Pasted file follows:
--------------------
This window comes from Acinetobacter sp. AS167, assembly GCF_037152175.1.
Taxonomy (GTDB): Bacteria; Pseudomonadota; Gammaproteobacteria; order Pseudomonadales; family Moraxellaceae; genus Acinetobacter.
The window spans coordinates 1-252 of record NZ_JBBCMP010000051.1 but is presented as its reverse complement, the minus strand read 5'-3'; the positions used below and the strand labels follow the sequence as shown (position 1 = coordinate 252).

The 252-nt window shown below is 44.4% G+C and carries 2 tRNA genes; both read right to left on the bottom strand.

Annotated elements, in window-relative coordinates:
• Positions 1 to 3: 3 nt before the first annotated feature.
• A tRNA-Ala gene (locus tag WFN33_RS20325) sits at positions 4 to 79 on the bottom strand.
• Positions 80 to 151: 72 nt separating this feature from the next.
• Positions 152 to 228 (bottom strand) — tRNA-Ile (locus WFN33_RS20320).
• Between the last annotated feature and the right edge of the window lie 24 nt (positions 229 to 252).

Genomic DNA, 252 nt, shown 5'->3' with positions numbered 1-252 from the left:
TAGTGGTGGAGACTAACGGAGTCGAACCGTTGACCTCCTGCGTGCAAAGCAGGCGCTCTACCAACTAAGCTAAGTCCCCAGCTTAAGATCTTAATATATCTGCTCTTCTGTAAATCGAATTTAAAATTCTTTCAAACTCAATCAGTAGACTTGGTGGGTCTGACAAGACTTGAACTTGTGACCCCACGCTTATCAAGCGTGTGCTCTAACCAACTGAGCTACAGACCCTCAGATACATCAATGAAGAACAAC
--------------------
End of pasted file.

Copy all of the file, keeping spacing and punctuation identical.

This window comes from Acinetobacter sp. AS167, assembly GCF_037152175.1.
Taxonomy (GTDB): Bacteria; Pseudomonadota; Gammaproteobacteria; order Pseudomonadales; family Moraxellaceae; genus Acinetobacter.
The window spans coordinates 1-252 of record NZ_JBBCMP010000051.1 but is presented as its reverse complement, the minus strand read 5'-3'; the positions used below and the strand labels follow the sequence as shown (position 1 = coordinate 252).

The 252-nt window shown below is 44.4% G+C and carries 2 tRNA genes; both read right to left on the bottom strand.

Annotated elements, in window-relative coordinates:
• Positions 1 to 3: 3 nt before the first annotated feature.
• A tRNA-Ala gene (locus tag WFN33_RS20325) sits at positions 4 to 79 on the bottom strand.
• Positions 80 to 151: 72 nt separating this feature from the next.
• Positions 152 to 228 (bottom strand) — tRNA-Ile (locus WFN33_RS20320).
• Between the last annotated feature and the right edge of the window lie 24 nt (positions 229 to 252).

Genomic DNA, 252 nt, shown 5'->3' with positions numbered 1-252 from the left:
TAGTGGTGGAGACTAACGGAGTCGAACCGTTGACCTCCTGCGTGCAAAGCAGGCGCTCTACCAACTAAGCTAAGTCCCCAGCTTAAGATCTTAATATATCTGCTCTTCTGTAAATCGAATTTAAAATTCTTTCAAACTCAATCAGTAGACTTGGTGGGTCTGACAAGACTTGAACTTGTGACCCCACGCTTATCAAGCGTGTGCTCTAACCAACTGAGCTACAGACCCTCAGATACATCAATGAAGAACAAC